There are a lot of words I could choose to describe her playing. She is unquestionably one of the great technicians of the piano, but there is something more there. Something elusive but something that says that right here, right now, the right place to be is in front of a piano, if you are Yuja Wang. I’ve seen a few concert pianists over the years, all unquestionably talented, but with the possible exception of Daniil Trifenov, none so totally joined to the piano in a unit.

The Chopin was in many respects, imperious. More power than I am used to hearing from these things. I sat there and wondered how my life would have been different if I had heard Chopin like this when I was about 12 years old.

The Brahms was very different. Less imposing and yet, very inviting.

Then there were the 7 encores. Du jamais vu, I kept hearing around me. Some Tchaikovsky. Some Rachmaninoff. Some Prokofiev. A Horowitz transcript of Mozart. Some Bizet. Some Schubert. This was watching someone who was not, as it were, just a performer. This is someone who just wanted to play the piano.

Utterly inspiring.

Old habits die and return all of a sudden

Most of my perfume is in Ireland but I must confess that at some point between around 2005 and 2010 I stopped wearing perfume regularly. I don’t really know why – it was around the same time I seemed to stop wearing rings on my fingers. Every once in a while, I reviewed the whole perfume situation and cleared out the stuff that made me feel vaguely nauseous if I sprayed it on (indicative of a bottle gone bad). So when I say my perfume is left in Ireland, there is a lot less of it than there used to be.

Somewhere along the lines, I discovered Hermes perfume – of course I have to have expensive tastes here – and theirs was the only perfume I bought over about four years. Three bottles of perfume in total. I even managed to finish out one. This was seriously at odds with my life 10 to 15 years previously.

For those who know me from the beach (most of the people who “know” me on Facebook to be honest), the fact that I might spend a good deal of time in perfume shops might be a surprise. It’s not as if I noticeably wore make up – which I still do not for various reasons – so what would I be doing in there.

I used to buy lots of perfume. Until the great clearouts with no replacements, I typically had around 25 different bottles of perfume to hand. Some dropped in and out of fashion for me. I started wearing Poison by Christian Dior when I was 16 because someone didn’t want a bottle they’d gotten as a present, and it moved to me. For the next five or six years, it was mostly that I wore – mostly because it was carefully eked out and also, because it really was the only one I knew. At some point though, I realised that I had changed and it wasn’t me any more. It dropped in and out of fashion a couple of more times but I don’t own a bottle of it any more and I can’t remember when I last did. It must be at least ten years, and probably longer.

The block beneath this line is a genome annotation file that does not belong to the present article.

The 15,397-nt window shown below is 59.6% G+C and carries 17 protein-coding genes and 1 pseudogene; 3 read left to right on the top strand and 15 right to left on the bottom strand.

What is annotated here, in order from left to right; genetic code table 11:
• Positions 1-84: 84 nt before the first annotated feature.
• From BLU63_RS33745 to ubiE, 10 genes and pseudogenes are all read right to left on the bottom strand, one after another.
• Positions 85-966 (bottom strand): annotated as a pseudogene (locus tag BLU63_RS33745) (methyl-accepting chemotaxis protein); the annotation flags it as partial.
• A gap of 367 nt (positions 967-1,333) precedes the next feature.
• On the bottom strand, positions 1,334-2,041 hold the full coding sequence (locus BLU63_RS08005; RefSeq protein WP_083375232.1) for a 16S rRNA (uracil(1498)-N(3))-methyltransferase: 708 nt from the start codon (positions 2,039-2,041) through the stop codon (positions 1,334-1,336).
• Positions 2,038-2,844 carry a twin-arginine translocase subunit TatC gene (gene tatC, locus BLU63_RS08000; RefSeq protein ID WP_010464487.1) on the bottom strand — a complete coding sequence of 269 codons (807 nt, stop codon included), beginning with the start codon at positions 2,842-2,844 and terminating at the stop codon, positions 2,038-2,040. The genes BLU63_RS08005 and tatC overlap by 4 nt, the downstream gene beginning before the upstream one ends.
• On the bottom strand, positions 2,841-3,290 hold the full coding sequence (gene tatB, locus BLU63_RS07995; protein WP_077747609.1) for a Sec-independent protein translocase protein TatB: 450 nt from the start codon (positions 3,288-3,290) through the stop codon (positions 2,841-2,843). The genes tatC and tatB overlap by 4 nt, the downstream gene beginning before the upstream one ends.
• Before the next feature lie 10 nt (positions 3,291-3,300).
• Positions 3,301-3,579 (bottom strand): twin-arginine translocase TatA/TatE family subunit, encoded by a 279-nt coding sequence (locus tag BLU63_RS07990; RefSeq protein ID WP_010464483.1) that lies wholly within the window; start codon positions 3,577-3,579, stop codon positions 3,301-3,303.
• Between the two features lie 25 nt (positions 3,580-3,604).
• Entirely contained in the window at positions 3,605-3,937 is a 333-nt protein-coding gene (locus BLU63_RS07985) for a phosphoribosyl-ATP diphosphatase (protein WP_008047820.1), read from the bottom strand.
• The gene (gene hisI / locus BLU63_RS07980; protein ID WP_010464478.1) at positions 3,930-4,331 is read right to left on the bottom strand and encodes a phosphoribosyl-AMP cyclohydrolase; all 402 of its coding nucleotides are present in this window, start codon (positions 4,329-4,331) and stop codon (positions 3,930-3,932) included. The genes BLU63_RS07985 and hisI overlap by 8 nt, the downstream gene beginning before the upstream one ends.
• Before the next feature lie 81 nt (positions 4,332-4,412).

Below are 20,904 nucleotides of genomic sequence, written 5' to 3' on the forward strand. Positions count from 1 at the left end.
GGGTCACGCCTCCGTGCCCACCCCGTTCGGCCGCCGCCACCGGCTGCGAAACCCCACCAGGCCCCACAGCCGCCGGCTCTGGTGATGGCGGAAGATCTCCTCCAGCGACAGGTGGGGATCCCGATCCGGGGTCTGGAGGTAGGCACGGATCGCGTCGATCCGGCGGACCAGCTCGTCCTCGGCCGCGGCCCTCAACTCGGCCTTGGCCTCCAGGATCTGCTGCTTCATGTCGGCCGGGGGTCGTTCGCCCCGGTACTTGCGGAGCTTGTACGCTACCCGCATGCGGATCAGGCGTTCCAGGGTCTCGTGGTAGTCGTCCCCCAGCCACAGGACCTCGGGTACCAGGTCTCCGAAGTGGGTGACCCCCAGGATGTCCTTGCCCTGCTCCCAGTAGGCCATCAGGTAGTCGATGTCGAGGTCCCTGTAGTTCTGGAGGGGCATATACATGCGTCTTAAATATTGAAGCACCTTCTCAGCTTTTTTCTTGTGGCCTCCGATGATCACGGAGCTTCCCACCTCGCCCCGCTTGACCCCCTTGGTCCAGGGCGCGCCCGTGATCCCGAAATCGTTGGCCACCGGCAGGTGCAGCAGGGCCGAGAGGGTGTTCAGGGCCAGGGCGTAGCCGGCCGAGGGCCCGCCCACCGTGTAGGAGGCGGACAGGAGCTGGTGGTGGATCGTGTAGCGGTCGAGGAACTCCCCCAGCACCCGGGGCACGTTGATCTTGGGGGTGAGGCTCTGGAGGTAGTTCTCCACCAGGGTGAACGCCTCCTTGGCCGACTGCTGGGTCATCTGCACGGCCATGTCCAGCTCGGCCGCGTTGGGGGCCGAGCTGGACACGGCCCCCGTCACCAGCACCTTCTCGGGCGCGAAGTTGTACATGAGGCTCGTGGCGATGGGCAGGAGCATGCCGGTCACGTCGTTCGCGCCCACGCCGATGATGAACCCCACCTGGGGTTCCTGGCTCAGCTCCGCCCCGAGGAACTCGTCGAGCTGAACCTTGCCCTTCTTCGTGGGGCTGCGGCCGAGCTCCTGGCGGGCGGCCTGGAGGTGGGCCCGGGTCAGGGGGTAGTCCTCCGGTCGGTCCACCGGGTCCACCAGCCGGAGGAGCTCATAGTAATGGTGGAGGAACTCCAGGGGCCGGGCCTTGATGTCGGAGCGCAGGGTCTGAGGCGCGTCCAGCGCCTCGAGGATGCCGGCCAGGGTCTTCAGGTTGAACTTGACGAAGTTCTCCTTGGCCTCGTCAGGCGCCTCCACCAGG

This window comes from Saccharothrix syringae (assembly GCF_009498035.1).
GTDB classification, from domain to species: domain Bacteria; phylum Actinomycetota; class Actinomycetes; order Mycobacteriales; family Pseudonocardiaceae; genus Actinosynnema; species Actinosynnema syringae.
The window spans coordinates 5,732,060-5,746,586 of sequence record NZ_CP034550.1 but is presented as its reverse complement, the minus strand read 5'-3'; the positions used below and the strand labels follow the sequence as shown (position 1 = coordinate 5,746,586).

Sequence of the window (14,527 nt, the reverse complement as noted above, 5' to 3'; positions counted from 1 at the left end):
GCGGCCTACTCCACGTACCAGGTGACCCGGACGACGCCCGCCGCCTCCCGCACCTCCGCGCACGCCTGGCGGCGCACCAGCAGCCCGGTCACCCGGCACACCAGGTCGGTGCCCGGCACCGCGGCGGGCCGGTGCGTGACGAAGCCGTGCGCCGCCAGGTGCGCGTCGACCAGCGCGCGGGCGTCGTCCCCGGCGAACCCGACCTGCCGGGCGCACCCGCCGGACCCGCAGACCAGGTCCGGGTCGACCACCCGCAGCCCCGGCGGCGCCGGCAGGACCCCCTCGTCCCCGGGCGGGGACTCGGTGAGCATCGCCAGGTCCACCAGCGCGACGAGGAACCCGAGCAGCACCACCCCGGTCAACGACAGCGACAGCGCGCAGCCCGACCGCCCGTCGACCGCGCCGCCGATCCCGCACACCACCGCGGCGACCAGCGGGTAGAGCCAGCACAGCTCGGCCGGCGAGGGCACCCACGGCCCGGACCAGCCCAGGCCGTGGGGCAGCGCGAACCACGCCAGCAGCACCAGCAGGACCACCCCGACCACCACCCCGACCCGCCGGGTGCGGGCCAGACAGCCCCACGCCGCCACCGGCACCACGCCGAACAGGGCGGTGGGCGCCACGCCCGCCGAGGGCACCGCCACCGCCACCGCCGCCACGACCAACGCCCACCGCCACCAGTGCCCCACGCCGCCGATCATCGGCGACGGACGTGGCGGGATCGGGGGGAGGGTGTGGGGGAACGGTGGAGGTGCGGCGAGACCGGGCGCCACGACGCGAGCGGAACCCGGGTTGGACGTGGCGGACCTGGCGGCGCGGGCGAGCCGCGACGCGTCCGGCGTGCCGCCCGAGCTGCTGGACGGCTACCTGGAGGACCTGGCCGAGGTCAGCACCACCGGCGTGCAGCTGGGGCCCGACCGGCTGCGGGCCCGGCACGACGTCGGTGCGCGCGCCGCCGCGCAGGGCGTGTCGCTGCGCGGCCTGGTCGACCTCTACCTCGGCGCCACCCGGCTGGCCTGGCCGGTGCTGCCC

But I liked the Christian Dior perfumes a lot, and for years, I tended to have at least one bottle of J’Adore in the drawer. I still have a few bottles of it, at least one opened, in Ireland. I need to see about moving perfume to Luxembourg.

I brought one bottle of perfume with me to Luxembourg, and that was one of the Hermes ones, Un Jardin sur le Nil from the Garden series. It is a light, fresh perfume which I’ve tended to wear daily, and is one of the few perfumes I’ve tended to replace. It is, characteristically, very different to Poison, which I wore as a teenager, and I suppose if I am honest, more than a few people would suggest that Poison was not exactly suitable for a 16 year old. I’m inclined not to argue with younger me – we should wear what makes us feel good in our skin and Poison certainly did that for me for a long time.

I’ve run out of Un Jardin sur le Nil for a second time and when I went to buy a replacement, it somehow didn’t happen. Instead, I bought a bottle of Un Jardin Apres le Mousson. Owing to some confusion in my perfume drawer (I blame the house move and the lack of fixed habits even yet) I actually managed to buy two bottles of it across a few different trips to the shop in question. It could be a while before Un Jardin sur le Nil makes it back in. Hermes market both these perfumes to both men and women, although in my local perfume store, I find them in the women’s section. Your mileage may vary. I like the idea of them not being fixed as directed towards women or men. But I do also think they are quite light, and fairly different to what I traditionally associate with men. I don’t have much experience in buying men perfume.

One of the things about buying perfume in foreign countries (assuming the base is Ireland) is that in many ways, it is much more enjoyable.

One of the things which broke my heart about Ireland for the 18 years that I lived there as an adult was the lack of a branch of Sephora. Buying perfume online is not the same experience. It’s fine and dandy to be able to order all this stuff online but it truly is one of those things that is much more than pressing a button on a computer. There is no way of knowing what a perfume smells like without smelling it and the internet cannot do that. You cannot serendipitously find a new perfume in an online store.

We have a few branches of Sephora in Luxembourg and although I have tried to buy stuff in there, it doesn’t happen for me.  There is competition from what I think is a local chain – Paris 8 – and also from one of the big Belgian chains – Ici Paris XL. They bought out the small perfume shop where I used to spend quite a bit of money when I was living in Brussels. All that time, I tended to still prefer Sephora if I was in Paris though.